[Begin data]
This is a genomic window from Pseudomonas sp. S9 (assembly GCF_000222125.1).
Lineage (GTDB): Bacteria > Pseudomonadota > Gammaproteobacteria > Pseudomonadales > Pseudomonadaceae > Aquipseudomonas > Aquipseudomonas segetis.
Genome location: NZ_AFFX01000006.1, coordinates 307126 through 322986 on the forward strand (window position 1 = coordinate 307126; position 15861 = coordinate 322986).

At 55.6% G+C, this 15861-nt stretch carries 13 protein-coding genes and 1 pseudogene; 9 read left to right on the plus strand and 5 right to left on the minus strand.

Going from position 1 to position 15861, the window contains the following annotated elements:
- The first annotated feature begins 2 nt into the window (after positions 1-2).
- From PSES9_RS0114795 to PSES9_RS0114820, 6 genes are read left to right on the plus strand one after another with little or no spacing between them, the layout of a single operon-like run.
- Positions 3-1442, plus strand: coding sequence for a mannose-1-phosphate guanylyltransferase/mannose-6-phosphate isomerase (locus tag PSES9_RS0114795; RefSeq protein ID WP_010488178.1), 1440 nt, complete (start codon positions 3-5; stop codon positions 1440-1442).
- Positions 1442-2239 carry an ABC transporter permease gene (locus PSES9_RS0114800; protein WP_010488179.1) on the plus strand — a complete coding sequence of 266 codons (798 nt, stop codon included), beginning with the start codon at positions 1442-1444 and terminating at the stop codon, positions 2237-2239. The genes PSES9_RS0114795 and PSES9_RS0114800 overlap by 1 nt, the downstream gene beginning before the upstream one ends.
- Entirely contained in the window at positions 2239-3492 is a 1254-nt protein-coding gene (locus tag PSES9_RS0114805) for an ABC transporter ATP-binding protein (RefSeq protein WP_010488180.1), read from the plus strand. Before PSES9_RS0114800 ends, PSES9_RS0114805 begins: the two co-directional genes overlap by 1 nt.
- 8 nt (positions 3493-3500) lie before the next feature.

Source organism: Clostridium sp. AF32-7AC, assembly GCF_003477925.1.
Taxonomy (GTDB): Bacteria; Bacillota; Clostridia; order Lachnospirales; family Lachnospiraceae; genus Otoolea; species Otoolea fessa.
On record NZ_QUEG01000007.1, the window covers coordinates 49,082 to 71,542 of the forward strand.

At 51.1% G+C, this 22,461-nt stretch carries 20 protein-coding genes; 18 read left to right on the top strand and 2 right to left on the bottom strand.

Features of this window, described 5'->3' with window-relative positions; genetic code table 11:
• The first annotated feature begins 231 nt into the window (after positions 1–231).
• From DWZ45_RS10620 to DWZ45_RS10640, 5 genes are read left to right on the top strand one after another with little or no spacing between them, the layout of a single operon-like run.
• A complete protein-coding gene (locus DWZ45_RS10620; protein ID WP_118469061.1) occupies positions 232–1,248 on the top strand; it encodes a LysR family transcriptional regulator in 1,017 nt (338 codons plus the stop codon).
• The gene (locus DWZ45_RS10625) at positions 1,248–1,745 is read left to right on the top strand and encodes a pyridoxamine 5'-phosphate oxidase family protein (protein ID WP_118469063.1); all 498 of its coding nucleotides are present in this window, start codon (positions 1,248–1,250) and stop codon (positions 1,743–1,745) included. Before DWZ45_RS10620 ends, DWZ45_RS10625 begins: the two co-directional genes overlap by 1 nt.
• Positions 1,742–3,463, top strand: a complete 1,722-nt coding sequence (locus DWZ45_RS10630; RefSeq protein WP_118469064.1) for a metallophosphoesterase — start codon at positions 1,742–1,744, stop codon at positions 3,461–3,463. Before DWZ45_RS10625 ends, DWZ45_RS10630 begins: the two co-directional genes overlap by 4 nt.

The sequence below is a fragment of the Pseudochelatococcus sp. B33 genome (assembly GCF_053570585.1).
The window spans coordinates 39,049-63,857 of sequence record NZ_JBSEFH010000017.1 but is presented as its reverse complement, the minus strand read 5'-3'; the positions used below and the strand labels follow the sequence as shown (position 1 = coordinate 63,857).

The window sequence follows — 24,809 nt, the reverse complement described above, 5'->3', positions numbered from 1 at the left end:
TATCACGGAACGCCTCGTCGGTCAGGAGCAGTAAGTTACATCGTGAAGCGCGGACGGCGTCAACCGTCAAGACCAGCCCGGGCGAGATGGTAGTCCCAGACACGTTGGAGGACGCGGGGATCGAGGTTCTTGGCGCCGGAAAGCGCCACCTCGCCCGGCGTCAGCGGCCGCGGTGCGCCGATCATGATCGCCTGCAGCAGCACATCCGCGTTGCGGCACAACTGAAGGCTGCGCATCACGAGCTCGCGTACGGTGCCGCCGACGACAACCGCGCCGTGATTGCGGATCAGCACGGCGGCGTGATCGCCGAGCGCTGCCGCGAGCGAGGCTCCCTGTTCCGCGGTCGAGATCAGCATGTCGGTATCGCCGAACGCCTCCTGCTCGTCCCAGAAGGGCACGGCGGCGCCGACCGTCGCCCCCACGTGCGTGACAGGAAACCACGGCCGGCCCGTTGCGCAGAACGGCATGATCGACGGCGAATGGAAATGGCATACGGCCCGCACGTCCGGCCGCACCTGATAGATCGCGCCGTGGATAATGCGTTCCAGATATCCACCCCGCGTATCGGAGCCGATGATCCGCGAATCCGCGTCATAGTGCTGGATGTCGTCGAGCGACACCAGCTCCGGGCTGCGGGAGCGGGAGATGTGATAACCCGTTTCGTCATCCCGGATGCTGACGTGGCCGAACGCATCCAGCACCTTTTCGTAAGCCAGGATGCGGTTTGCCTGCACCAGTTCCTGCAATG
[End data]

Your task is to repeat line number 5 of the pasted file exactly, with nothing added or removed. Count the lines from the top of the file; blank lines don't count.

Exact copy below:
Going from position 1 to position 15861, the window contains the following annotated elements: